What is an email client and how to choose the right one?
- Last Updated : August 9, 2023
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- 8 Min Read
"How would you rate our email service on a scale of 1 to 10?"
Whatever your rating is, one important factor influencing your rating will certainly be the features offered by the email client.
An email client should come with basic and nifty advanced features to make the migration process easier. Also, there should be features to ensure that you'll spend less time organizing your emails and more time attending to your work items, communicating and collaborating effectively. But before talking about the features, let's briefly talk about what an email client is.
So, what is an email client?
An email client is an application that lets you send and receive emails and store them on your server or computer. The email client can be either web-based or a desktop application. Some email providers provide mobile applications besides the web and desktop apps so you can manage your emails from any device.
Think back 20 years, when your options were limited. However, in today's tech-driven world, you have a plethora of email clients to choose from. So, how do you choose the right one?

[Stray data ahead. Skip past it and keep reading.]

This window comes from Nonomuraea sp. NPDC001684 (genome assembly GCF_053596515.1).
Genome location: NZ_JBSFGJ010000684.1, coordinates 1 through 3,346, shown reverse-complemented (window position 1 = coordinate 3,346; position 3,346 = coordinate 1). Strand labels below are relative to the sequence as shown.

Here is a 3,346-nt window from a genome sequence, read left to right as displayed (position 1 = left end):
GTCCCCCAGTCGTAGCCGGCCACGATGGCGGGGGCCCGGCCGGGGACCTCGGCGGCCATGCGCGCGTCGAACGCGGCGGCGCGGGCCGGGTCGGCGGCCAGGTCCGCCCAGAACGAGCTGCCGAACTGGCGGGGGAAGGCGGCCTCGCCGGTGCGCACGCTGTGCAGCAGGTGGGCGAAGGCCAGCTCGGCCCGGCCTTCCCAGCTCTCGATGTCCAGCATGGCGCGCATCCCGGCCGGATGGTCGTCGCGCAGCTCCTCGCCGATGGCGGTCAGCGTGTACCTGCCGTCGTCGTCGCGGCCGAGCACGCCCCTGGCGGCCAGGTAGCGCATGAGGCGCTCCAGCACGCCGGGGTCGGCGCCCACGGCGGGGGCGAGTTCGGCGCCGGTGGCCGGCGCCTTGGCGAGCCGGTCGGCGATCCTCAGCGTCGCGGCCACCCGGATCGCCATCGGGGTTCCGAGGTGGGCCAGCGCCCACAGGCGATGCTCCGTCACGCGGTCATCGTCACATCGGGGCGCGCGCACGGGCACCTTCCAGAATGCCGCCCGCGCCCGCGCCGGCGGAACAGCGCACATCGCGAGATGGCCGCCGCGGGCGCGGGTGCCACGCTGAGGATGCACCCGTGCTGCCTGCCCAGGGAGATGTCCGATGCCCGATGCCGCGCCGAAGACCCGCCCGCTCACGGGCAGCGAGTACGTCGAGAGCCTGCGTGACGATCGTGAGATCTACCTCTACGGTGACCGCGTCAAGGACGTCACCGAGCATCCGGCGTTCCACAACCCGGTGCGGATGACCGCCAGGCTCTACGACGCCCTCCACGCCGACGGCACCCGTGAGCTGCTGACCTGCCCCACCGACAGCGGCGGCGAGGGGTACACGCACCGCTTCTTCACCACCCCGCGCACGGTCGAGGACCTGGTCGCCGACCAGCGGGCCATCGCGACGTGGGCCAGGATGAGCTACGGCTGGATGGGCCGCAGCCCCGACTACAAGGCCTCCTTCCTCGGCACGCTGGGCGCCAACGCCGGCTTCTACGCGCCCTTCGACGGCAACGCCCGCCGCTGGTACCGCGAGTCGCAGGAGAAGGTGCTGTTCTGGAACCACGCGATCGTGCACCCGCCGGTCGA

An email client should offer an effortless migration process, effective email management, seamless collaboration, nifty customizations, external app integrations, the ability to use the email client offline, and enhanced privacy and security so that you can be more productive every day without a shred of worry about your data.
Ok, then what are the must-have features an email client needs to accomplish the above?
In an organization with thousands of employees, migrating your emails, contacts, and other data can be a daunting task unless you have the right tools, processes, and guidance in place to secure a smooth transition. An email client must provide a variety of ways for email migration, some of which are discussed below.
One-click migration: You simply authenticate your existing email account and the migration process commences. An email client must offer one-click migration for the major players if not for all popular email providers.